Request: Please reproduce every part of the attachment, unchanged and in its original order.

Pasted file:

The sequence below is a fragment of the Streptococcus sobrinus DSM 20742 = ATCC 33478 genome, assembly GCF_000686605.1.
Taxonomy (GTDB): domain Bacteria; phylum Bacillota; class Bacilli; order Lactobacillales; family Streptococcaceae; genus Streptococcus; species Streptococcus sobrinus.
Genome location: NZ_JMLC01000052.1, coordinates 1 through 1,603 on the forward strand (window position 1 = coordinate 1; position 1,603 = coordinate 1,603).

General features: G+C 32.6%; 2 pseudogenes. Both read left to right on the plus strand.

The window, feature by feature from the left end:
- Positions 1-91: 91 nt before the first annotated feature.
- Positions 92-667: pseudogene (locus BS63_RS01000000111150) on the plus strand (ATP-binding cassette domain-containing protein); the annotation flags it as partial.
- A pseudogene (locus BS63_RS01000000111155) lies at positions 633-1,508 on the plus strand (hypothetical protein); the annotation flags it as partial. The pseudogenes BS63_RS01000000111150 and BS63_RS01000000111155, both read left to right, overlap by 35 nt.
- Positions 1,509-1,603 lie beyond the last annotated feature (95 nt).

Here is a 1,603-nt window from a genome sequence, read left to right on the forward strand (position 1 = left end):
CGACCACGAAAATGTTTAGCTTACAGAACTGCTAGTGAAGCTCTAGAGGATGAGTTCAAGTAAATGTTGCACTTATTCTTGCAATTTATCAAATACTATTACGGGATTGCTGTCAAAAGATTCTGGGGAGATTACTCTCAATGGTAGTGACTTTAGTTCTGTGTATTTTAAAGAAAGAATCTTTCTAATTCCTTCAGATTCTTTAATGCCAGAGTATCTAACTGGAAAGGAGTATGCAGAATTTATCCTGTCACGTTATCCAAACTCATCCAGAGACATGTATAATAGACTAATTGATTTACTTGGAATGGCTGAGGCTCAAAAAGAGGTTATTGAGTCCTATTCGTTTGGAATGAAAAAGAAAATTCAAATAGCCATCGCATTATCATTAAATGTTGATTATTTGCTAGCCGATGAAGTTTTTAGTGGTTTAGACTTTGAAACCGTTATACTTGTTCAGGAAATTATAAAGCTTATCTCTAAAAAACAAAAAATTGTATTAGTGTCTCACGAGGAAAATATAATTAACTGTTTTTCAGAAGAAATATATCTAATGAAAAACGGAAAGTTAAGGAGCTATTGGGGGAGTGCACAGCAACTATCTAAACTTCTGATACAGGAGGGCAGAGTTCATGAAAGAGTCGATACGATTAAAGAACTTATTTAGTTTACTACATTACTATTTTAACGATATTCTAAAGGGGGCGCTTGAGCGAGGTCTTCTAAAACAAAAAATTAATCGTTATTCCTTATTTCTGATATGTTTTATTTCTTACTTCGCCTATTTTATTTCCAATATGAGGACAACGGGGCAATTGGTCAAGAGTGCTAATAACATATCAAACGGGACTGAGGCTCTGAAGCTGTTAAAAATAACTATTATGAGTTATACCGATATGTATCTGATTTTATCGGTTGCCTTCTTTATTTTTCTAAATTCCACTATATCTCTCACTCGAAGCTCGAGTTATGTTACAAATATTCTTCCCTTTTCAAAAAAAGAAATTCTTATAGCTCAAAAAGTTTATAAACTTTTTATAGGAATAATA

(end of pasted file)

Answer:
The sequence below is a fragment of the Streptococcus sobrinus DSM 20742 = ATCC 33478 genome, assembly GCF_000686605.1.
Taxonomy (GTDB): domain Bacteria; phylum Bacillota; class Bacilli; order Lactobacillales; family Streptococcaceae; genus Streptococcus; species Streptococcus sobrinus.
Genome location: NZ_JMLC01000052.1, coordinates 1 through 1,603 on the forward strand (window position 1 = coordinate 1; position 1,603 = coordinate 1,603).

General features: G+C 32.6%; 2 pseudogenes. Both read left to right on the plus strand.

The window, feature by feature from the left end:
- Positions 1-91: 91 nt before the first annotated feature.
- Positions 92-667: pseudogene (locus BS63_RS01000000111150) on the plus strand (ATP-binding cassette domain-containing protein); the annotation flags it as partial.
- A pseudogene (locus BS63_RS01000000111155) lies at positions 633-1,508 on the plus strand (hypothetical protein); the annotation flags it as partial. The pseudogenes BS63_RS01000000111150 and BS63_RS01000000111155, both read left to right, overlap by 35 nt.
- Positions 1,509-1,603 lie beyond the last annotated feature (95 nt).

Here is a 1,603-nt window from a genome sequence, read left to right on the forward strand (position 1 = left end):
CGACCACGAAAATGTTTAGCTTACAGAACTGCTAGTGAAGCTCTAGAGGATGAGTTCAAGTAAATGTTGCACTTATTCTTGCAATTTATCAAATACTATTACGGGATTGCTGTCAAAAGATTCTGGGGAGATTACTCTCAATGGTAGTGACTTTAGTTCTGTGTATTTTAAAGAAAGAATCTTTCTAATTCCTTCAGATTCTTTAATGCCAGAGTATCTAACTGGAAAGGAGTATGCAGAATTTATCCTGTCACGTTATCCAAACTCATCCAGAGACATGTATAATAGACTAATTGATTTACTTGGAATGGCTGAGGCTCAAAAAGAGGTTATTGAGTCCTATTCGTTTGGAATGAAAAAGAAAATTCAAATAGCCATCGCATTATCATTAAATGTTGATTATTTGCTAGCCGATGAAGTTTTTAGTGGTTTAGACTTTGAAACCGTTATACTTGTTCAGGAAATTATAAAGCTTATCTCTAAAAAACAAAAAATTGTATTAGTGTCTCACGAGGAAAATATAATTAACTGTTTTTCAGAAGAAATATATCTAATGAAAAACGGAAAGTTAAGGAGCTATTGGGGGAGTGCACAGCAACTATCTAAACTTCTGATACAGGAGGGCAGAGTTCATGAAAGAGTCGATACGATTAAAGAACTTATTTAGTTTACTACATTACTATTTTAACGATATTCTAAAGGGGGCGCTTGAGCGAGGTCTTCTAAAACAAAAAATTAATCGTTATTCCTTATTTCTGATATGTTTTATTTCTTACTTCGCCTATTTTATTTCCAATATGAGGACAACGGGGCAATTGGTCAAGAGTGCTAATAACATATCAAACGGGACTGAGGCTCTGAAGCTGTTAAAAATAACTATTATGAGTTATACCGATATGTATCTGATTTTATCGGTTGCCTTCTTTATTTTTCTAAATTCCACTATATCTCTCACTCGAAGCTCGAGTTATGTTACAAATATTCTTCCCTTTTCAAAAAAAGAAATTCTTATAGCTCAAAAAGTTTATAAACTTTTTATAGGAATAATA